The Latest: Denmark seems to fall short of vaccination goal

COPENHAGEN, Denmark — Denmark seems to have failed to reach its target of 90% of people over the age of 12 having been vaccinated twice by Oct. 1 as the latest official figures show 84.9% have gotten both shots.

The latest official figures by Danish Health Authorities show that 4,366,235 people have gotten both shots.

Those who have gotten the first shot — 4,453,321 people — represent 86.6% of those over the age of 12.

The vaccine is voluntary and free of charge in Denmark, which on Sept. 10, declared that it no longer considers COVID-19 as “a socially critical disease” because of the large number of vaccinations. All restrictions have since been removed.

The Scandinavian country has a total population of 5.8 million.



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VUNG TAU, Vietnam — Vietnam will lift the lockdown in its largest city on Friday, ending nearly three months of restrictions on movement to curb a coronavirus surge.

People in Ho Chi Minh City will be able to leave their homes, but the government will still enforce social distancing and travel in and out of the city will be controlled.

The delta variant infected 770,000 people and killed over 19,000 in three months, with Ho Chi Minh City accounting for the majority of deaths.

Vietnam is speeding up vaccinations by prioritizing big cities and squeezing the shots into a shorter timeframe to get both doses into more people.

Almost half of Ho Chi Minh City’s adults have received both shots, while Vietnam’s overall vaccination rate is low.


SANTA FE, N.M. — County jails across New Mexico are contending with a high-risk environment for COVID-19 infection at the same time that many more beds are filling with inmates.

County governments’ association attorney Grace Philips warned legislators on Wednesday that overall coronavirus vaccination rates among staff at county detention centers are lower than the statewide average — 61% versus about 71% for adults in general.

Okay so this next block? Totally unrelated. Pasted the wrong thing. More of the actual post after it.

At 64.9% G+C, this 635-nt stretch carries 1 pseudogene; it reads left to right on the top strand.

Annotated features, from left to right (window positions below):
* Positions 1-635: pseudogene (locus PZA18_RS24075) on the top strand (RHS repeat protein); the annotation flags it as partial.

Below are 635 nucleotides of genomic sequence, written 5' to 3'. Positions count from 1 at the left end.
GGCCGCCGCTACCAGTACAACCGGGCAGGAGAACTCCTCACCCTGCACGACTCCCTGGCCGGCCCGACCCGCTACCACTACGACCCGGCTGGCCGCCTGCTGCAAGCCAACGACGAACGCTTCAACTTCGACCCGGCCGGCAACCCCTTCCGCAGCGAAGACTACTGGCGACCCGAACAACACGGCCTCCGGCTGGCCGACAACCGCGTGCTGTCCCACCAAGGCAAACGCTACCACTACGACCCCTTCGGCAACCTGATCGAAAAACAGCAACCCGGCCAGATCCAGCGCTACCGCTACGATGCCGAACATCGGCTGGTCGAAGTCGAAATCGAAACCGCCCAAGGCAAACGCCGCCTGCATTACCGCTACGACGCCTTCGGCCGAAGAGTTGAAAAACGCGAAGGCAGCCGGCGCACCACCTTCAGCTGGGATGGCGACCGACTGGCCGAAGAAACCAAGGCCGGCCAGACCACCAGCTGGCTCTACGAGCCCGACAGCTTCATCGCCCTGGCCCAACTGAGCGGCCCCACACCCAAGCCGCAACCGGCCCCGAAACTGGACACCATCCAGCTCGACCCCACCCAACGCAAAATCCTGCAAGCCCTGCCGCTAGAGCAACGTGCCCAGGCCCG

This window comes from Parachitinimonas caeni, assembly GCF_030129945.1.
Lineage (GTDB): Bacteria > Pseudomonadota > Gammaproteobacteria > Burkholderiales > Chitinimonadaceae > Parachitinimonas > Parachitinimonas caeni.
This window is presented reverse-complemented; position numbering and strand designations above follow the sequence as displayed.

Inmates are far less likely to be vaccinated as they arrive in increasing numbers at county detention facilities.

The statewide county jail population has increased by more than a quarter since May 2020.


ANCHORAGE, Alaska — A second hospital in Alaska is beginning to ration health care as the state deals with a spike in coronavirus cases.

Yukon Kuskokwim Health Corp. in Bethel announced the move Wednesday as it reported it is operating at capacity.

Providence Alaska Medical Center in Anchorage, which is the state’s largest hospital, has already been rationing care.

Coronavirus infections in Alaska have risen 42% in the last week.

The president of the Bethel region hospital says it did everything possible to delay rationing but had to take the step.

Hospital CEO Dan Winkelman is urging “every resident of the Yukon-Kuskokwim region to get vaccinated, wear a mask in indoor public areas, and social distance.” He warns that “this is our last stand against this virus.”


MELBOURNE, Australia — Victoria state in Australia has reported 1,438 new coronavirus cases — almost 500 more than the previous high set a day just earlier.

Australia’s second-most populous state on Thursday also reported five more deaths from COVID-19 in the latest 24-hour period. Victoria on Wednesday reported 950 new infections and a daily record of seven deaths.

Federal Treasurer Josh Frydenberg says the national government remains determined to end lockdowns in Australia despite the worsening situation in the Victoria’s capital of Melbourne.

Frydenberg is a Melbourne resident and says the city has become despondent after spending 242 days in lockdown.

The government has said its payments to workers who have lost hours due to lockdowns will end two weeks after 80% of the people in a state or territory are fully vaccinated.

The government says 49% of Victoria’s target population is fully vaccinated


HONOLULU — Over 160 Oahu business operators have been cited, warned or arrested in the weeks since Honolulu imposed new pandemic safety rules. The Honolulu Star-Advertiser reports that most of the cases involved warnings.

The Liquor Commission issued six notices of violation, included three for serving alcohol after 10 p.m., two for not checking vaccination status and one for failing to conduct contact tracing.

Police also issued citations or made arrests for people not wearing masks and not observing required physical distances.

Honolulu Police Department spokesperson Michelle Yu says city officials could not immediately break down the number of arrests vs. citations because they are compiled together in the same records-keeping category.

City spokesperson Tim Sakahara says the great majority of businesses are in compliance with the rules.

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